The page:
Cannabis, widely used among teens, can have serious consequences.
Statistics from the National Institute on Drug Abuse (NIDA) show that 15% of 8th graders have tried marijuana and over 1% use it daily.
Marijuana, also known as cannabis, can induce sensations of relaxation and euphoria, but anxiety, fear, distrust and panic are also common, especially with high doses or if the marijuana is unexpectedly potent.
Short-term effects include loss of memory and judgment and distortion of perception, leading to impaired performance in school or at work. It can also be addictive.
In teens, marijuana affects brain systems that are still maturing, potentially leading to a negative and long-lasting effect on cognitive development.
Use is related to psychosis
Large doses of marijuana may induce acute psychosis, including hallucinations, delusions and a loss of the sense of personal identity.
- 45% of 12th-grade students in the US have used marijuana at some time
- 15% have used it within the last month
- 6% use it daily.
These reactions are usually unpleasant but temporary; however, longer-lasting psychotic disorders, such as schizophrenia, have been associated with the use of marijuana.
Most of the intoxicating effects that recreational users seek are caused by the main psychoactive - or mind-altering - chemical in the drug, delta-9-tetrahydro-cannabinol (THC).
THC is found in resin mainly produced by the leaves and buds of the female cannabis plant. The plant contains over 500 other chemicals, of which more than 100 are chemically related to THC. Newer strains of cannabis contain higher concentrations of THC.
Researchers from Western University in Ontario, Canada, have shed light on the significant, long-term impacts of THC on the adolescent brain, after exposing adolescent rodents to THC.
The team carried out tests in areas of behavior that are commonly observed in schizophrenia and other neuropsychiatric disorders, such as social interaction, motivation and cognition, exploratory behaviors, levels of anxiety, cognitive disorganization - which is the inability to filter out unnecessary information - and various neuronal and molecular changes.
Using a combination of behavioral and molecular analyses with in vivo neuronal electrophysiology, the team compared the long-term effects of THC exposure in adolescents and adults.
Changes in brain resemble features of schizophrenia
Results showed substantial and persistent behavioral, neuronal and molecular changes that are identical to neuropsychiatric conditions, such as schizophrenia.
Adolescent rodents with THC exposure were socially withdrawn and demonstrated increased anxiety, cognitive disorganization and abnormal levels of dopamine, all of which are features of schizophrenia. These changes continued into early adulthood, well past the initial exposure.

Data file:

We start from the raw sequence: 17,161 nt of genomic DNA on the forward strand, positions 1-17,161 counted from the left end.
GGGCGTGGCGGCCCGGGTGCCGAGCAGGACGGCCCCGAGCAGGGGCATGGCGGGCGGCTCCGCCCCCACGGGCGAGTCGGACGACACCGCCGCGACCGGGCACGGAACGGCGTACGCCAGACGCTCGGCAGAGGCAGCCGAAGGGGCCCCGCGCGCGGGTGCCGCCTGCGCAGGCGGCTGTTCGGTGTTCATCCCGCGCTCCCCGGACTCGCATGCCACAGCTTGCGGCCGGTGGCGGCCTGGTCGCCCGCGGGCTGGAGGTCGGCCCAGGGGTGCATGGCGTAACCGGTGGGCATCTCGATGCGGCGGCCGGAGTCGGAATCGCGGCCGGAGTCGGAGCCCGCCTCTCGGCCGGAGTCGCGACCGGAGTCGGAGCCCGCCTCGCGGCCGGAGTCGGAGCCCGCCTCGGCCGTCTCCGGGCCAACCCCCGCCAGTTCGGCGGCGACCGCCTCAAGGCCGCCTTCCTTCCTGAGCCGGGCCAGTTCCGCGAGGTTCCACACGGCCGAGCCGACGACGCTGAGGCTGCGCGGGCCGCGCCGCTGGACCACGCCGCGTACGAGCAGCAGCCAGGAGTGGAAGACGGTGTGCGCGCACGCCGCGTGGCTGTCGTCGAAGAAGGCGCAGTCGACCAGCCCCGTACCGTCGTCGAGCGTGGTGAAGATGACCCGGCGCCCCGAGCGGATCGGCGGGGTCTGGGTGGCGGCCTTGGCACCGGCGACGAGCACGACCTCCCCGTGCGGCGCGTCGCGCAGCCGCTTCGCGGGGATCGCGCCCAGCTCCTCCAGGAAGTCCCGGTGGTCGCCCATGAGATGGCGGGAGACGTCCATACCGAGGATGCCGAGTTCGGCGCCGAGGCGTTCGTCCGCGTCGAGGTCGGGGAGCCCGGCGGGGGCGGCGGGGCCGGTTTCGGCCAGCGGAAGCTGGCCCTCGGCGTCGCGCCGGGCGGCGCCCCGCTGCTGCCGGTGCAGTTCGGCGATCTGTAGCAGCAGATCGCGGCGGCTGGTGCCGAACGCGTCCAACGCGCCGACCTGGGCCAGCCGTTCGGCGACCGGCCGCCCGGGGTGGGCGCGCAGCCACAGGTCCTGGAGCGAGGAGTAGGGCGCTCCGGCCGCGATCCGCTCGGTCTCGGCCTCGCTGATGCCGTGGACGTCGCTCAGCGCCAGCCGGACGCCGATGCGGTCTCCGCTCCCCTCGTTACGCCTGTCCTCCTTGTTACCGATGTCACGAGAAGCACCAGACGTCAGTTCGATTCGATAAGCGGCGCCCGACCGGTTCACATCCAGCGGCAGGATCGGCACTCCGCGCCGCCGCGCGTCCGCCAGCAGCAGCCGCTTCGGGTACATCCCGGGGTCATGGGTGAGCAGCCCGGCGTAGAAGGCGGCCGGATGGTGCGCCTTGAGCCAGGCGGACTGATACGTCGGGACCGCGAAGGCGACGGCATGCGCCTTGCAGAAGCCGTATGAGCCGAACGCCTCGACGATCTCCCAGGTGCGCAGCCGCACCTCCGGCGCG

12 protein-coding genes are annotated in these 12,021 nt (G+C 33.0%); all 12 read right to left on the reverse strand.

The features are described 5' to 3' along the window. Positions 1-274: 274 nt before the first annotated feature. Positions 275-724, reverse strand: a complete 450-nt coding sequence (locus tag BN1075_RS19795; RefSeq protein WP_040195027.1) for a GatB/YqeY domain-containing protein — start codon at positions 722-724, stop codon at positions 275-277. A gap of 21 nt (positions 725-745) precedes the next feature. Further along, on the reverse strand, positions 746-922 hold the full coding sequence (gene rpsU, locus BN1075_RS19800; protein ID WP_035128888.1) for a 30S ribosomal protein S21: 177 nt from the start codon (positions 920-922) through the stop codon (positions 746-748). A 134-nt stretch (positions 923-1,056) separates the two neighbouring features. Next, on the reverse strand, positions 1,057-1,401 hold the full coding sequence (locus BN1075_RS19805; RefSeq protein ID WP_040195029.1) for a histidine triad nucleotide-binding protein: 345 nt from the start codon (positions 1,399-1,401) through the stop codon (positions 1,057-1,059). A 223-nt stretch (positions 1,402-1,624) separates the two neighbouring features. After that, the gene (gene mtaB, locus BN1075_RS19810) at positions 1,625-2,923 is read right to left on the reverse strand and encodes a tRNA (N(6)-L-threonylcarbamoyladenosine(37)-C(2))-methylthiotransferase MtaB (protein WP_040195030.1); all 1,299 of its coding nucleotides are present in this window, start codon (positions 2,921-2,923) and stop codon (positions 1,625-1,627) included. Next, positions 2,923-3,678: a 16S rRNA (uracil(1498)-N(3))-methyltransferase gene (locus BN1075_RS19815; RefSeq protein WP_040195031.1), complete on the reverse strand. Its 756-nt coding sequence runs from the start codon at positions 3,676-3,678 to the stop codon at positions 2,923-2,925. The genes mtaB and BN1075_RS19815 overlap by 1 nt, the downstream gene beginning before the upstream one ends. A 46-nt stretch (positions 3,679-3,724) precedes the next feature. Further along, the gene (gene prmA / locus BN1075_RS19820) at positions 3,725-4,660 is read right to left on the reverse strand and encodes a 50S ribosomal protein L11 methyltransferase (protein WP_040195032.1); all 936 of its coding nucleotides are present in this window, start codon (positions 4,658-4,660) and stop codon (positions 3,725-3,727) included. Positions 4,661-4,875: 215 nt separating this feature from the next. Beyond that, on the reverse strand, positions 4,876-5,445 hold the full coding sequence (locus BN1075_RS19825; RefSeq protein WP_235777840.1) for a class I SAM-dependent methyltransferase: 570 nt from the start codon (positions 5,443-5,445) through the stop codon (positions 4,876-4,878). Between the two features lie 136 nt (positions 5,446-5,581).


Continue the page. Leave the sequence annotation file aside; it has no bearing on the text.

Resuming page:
No evidence of harmful, long-term effects was seen in adult rodents, although both adolescents and adults exposed to THC experienced deficits in social cognition and memory.
The behavioral abnormalities seen in adolescents resembled positive and negative schizophrenia-related endophenotypes. A state of neuronal hyperactivity was observed in the mesocorticolimbic dopamine (DA) pathway.
Several prefrontal cortical molecular pathways were also profoundly altered. This is consistent with sub-cortical DAergic dysregulation, a key characteristic of schizophrenia.
The risk profiles for adolescents and adults were different in terms of neuronal, behavioral and molecular markers resembling neuropsychiatric pathology.
With marijuana use widespread among teenagers and the federal government moving toward legalizing it, Steven Laviolette, PhD, who led the research, sees clear implications for the findings.
"Adolescence is a critical period of brain development, and the adolescent brain is particularly vulnerable. Health policy makers need to ensure that marijuana, especially marijuana strains with high THC levels, stays out of the hands of teenagers. In contrast, our findings suggest that adult use of marijuana does not pose substantial risk."
First author Justine Renard, PhD, adds that the findings help to explain how adolescent exposure to THC may lead to the onset of schizophrenia in adulthood.
He says: "With the current rise in adolescent cannabis use and the increase in THC content, it is critically important to highlight the risk factors associated with exposure to marijuana, particularly during adolescence."
Medical News Today recently reported that cannabis with high levels of THC can damage brain structures, specifically in the part of the brain that aids communication between the right and left hemispheres.